Teaching people where to pee – the conundrum of victimless crimes


Vivienne Vermaak | Investigative Journalist | Contributing Author | Free Market Foundation | mail me |

We don’t like people urinating in public. At the same time, most liberal-minded people wouldn’t want somebody jailed for it or might feel uncomfortable seeing someone being flogged in public for the offence. Still, it is a bad habit; unhygienic and the nudity a bit of a shock on an empty stomach. We want a sense of order, don’t we?

If we don’t stop people urinating in public, defecating might be next! Can you imagine everyone taking a dump on the steps to parliament? Or in the middle of the office? The concern is that, if we don’t take precautionary measures against minor acts, we are headed for another plague or the collapse of civilisation and who is in the mood for that? Someone has to do something, right? But whom? And what?

These are the questions that have been plaguing humans since we first started living together. We make decisions about what constitutes unwanted behaviour and call them ‘crimes’ when we think they are bad enough. We then accept that the crimes be punished in various forms: imprisonment, fines, physical harm, compensation or public shaming.

Crime vs offence

In liberal societies, a distinction is often drawn between crimes that clearly involve a victim (for instance; murder, rape, robbery) and an offence in which no one is harmed or the harm is self-inflicted (gambling, loitering, prostitution, traffic offences.)

The differentiation is important, especially in a country like South Africa where violent offences are rampant and we simply cannot afford to spend police money protecting people from themselves when law enforcement has to protect us from killers and thieves.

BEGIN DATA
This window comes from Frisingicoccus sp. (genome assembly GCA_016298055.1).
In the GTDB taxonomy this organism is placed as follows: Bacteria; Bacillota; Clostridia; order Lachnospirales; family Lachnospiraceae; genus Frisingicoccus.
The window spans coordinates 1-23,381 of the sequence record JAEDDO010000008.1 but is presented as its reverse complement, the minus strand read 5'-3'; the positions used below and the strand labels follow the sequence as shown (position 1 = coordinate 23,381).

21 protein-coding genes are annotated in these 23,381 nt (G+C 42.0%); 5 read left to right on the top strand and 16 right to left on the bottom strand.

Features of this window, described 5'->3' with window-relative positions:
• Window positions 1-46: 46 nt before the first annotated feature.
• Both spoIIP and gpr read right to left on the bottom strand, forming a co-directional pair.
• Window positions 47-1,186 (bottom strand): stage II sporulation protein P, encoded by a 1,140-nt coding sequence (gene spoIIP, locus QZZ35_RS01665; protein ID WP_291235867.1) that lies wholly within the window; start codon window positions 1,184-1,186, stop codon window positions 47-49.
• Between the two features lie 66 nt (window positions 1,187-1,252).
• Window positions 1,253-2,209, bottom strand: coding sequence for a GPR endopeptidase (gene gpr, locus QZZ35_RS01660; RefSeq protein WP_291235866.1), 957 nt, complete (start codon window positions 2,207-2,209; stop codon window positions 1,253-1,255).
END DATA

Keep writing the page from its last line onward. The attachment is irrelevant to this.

So what is the ‘something’ you can do about the prostitute, the homeless or the public piddler? You don’t want to use violence, so you put some kind of pressure on them to stop doing it or do it somewhere else.

The type of persuasion necessary to change behaviour might include education campaigns on a national level, enforcement of municipal fines or ground-level activations and petitions. You don’t want to do it yourself, so the ‘someone’ you call might be the police, social services, your private security company or hope the local busybody will take it upon themselves to become vocal about it in the press. This article is in itself an attempt to encourage people to think about crime differently.

Liberal individuals and institutions believe it is beneficial to all if we make a distinction between victimless crimes and serious crimes. By discussing it like we are doing here, people can decide how they feel about it and whether it is something they might take into consideration when casting a vote for a particular party. Doing it like this is a form of non-manipulative engagement based on the foundations of tolerance and freedom of choice.

Coercive non-violent tactics

Governments and corporations have long been known to engage in more coercive non-violent tactics in the forms of propaganda, advertising or ‘nudging.’